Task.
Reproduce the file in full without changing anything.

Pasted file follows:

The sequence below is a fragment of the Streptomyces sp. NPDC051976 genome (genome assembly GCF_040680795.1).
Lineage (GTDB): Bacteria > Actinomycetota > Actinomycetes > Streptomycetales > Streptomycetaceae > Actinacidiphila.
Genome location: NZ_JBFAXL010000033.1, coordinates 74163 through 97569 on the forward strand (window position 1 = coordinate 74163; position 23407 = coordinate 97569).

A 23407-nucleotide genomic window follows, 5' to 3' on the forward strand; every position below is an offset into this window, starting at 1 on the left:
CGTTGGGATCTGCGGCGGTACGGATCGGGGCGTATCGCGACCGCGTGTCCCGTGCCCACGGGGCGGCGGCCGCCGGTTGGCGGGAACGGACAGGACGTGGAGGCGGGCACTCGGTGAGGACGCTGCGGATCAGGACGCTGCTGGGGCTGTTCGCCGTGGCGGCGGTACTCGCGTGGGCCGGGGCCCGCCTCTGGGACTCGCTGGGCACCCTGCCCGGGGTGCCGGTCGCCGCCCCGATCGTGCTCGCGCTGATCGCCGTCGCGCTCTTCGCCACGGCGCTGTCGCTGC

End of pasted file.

The sequence below is a fragment of the Streptomyces sp. NPDC051976 genome (genome assembly GCF_040680795.1).
Lineage (GTDB): Bacteria > Actinomycetota > Actinomycetes > Streptomycetales > Streptomycetaceae > Actinacidiphila.
Genome location: NZ_JBFAXL010000033.1, coordinates 74163 through 97569 on the forward strand (window position 1 = coordinate 74163; position 23407 = coordinate 97569).

A 23407-nucleotide genomic window follows, 5' to 3' on the forward strand; every position below is an offset into this window, starting at 1 on the left:
CGTTGGGATCTGCGGCGGTACGGATCGGGGCGTATCGCGACCGCGTGTCCCGTGCCCACGGGGCGGCGGCCGCCGGTTGGCGGGAACGGACAGGACGTGGAGGCGGGCACTCGGTGAGGACGCTGCGGATCAGGACGCTGCTGGGGCTGTTCGCCGTGGCGGCGGTACTCGCGTGGGCCGGGGCCCGCCTCTGGGACTCGCTGGGCACCCTGCCCGGGGTGCCGGTCGCCGCCCCGATCGTGCTCGCGCTGATCGCCGTCGCGCTCTTCGCCACGGCGCTGTCGCTGC